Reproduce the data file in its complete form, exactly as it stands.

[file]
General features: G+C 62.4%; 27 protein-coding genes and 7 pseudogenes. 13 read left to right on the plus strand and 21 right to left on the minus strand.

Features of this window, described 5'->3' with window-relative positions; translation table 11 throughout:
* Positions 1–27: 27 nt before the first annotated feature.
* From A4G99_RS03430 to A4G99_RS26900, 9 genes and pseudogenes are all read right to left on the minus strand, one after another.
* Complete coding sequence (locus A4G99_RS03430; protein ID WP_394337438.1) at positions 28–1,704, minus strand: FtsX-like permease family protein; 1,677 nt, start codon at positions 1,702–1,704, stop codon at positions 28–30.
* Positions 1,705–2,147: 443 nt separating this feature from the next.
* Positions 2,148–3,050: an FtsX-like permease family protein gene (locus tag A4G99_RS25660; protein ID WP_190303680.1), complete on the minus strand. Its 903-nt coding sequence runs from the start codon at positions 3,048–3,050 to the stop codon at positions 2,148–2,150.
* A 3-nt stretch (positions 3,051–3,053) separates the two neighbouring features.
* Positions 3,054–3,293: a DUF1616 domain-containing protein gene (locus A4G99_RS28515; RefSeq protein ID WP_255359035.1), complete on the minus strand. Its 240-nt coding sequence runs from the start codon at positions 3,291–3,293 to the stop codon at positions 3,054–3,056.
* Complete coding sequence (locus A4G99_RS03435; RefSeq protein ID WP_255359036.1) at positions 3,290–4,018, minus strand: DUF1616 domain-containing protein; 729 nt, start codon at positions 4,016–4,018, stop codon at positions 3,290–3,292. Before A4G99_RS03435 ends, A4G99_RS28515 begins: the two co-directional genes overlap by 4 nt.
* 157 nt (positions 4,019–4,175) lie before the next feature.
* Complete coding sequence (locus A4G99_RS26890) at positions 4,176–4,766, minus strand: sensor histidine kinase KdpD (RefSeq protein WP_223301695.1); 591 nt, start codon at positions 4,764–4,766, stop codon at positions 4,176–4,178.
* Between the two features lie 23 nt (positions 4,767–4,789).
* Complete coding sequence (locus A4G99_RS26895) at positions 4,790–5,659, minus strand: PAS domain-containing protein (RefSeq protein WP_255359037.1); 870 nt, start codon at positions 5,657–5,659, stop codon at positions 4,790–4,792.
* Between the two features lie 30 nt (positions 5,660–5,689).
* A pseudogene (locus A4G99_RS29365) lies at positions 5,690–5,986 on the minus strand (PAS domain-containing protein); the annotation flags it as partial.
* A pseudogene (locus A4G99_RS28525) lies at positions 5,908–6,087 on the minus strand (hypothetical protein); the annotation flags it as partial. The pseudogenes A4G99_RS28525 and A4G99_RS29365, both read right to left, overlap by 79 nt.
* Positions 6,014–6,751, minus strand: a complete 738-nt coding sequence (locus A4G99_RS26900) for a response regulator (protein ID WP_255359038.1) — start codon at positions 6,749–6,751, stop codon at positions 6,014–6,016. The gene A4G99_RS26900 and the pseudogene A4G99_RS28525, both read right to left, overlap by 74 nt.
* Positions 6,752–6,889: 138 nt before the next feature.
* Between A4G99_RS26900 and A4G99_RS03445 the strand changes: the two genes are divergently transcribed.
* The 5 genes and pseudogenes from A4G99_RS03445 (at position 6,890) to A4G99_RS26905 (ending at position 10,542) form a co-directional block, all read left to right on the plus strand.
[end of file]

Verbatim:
General features: G+C 62.4%; 27 protein-coding genes and 7 pseudogenes. 13 read left to right on the plus strand and 21 right to left on the minus strand.

Features of this window, described 5'->3' with window-relative positions; translation table 11 throughout:
* Positions 1–27: 27 nt before the first annotated feature.
* From A4G99_RS03430 to A4G99_RS26900, 9 genes and pseudogenes are all read right to left on the minus strand, one after another.
* Complete coding sequence (locus A4G99_RS03430; protein ID WP_394337438.1) at positions 28–1,704, minus strand: FtsX-like permease family protein; 1,677 nt, start codon at positions 1,702–1,704, stop codon at positions 28–30.
* Positions 1,705–2,147: 443 nt separating this feature from the next.
* Positions 2,148–3,050: an FtsX-like permease family protein gene (locus tag A4G99_RS25660; protein ID WP_190303680.1), complete on the minus strand. Its 903-nt coding sequence runs from the start codon at positions 3,048–3,050 to the stop codon at positions 2,148–2,150.
* A 3-nt stretch (positions 3,051–3,053) separates the two neighbouring features.
* Positions 3,054–3,293: a DUF1616 domain-containing protein gene (locus A4G99_RS28515; RefSeq protein ID WP_255359035.1), complete on the minus strand. Its 240-nt coding sequence runs from the start codon at positions 3,291–3,293 to the stop codon at positions 3,054–3,056.
* Complete coding sequence (locus A4G99_RS03435; RefSeq protein ID WP_255359036.1) at positions 3,290–4,018, minus strand: DUF1616 domain-containing protein; 729 nt, start codon at positions 4,016–4,018, stop codon at positions 3,290–3,292. Before A4G99_RS03435 ends, A4G99_RS28515 begins: the two co-directional genes overlap by 4 nt.
* 157 nt (positions 4,019–4,175) lie before the next feature.
* Complete coding sequence (locus A4G99_RS26890) at positions 4,176–4,766, minus strand: sensor histidine kinase KdpD (RefSeq protein WP_223301695.1); 591 nt, start codon at positions 4,764–4,766, stop codon at positions 4,176–4,178.
* Between the two features lie 23 nt (positions 4,767–4,789).
* Complete coding sequence (locus A4G99_RS26895) at positions 4,790–5,659, minus strand: PAS domain-containing protein (RefSeq protein WP_255359037.1); 870 nt, start codon at positions 5,657–5,659, stop codon at positions 4,790–4,792.
* Between the two features lie 30 nt (positions 5,660–5,689).
* A pseudogene (locus A4G99_RS29365) lies at positions 5,690–5,986 on the minus strand (PAS domain-containing protein); the annotation flags it as partial.
* A pseudogene (locus A4G99_RS28525) lies at positions 5,908–6,087 on the minus strand (hypothetical protein); the annotation flags it as partial. The pseudogenes A4G99_RS28525 and A4G99_RS29365, both read right to left, overlap by 79 nt.
* Positions 6,014–6,751, minus strand: a complete 738-nt coding sequence (locus A4G99_RS26900) for a response regulator (protein ID WP_255359038.1) — start codon at positions 6,749–6,751, stop codon at positions 6,014–6,016. The gene A4G99_RS26900 and the pseudogene A4G99_RS28525, both read right to left, overlap by 74 nt.
* Positions 6,752–6,889: 138 nt before the next feature.
* Between A4G99_RS26900 and A4G99_RS03445 the strand changes: the two genes are divergently transcribed.
* The 5 genes and pseudogenes from A4G99_RS03445 (at position 6,890) to A4G99_RS26905 (ending at position 10,542) form a co-directional block, all read left to right on the plus strand.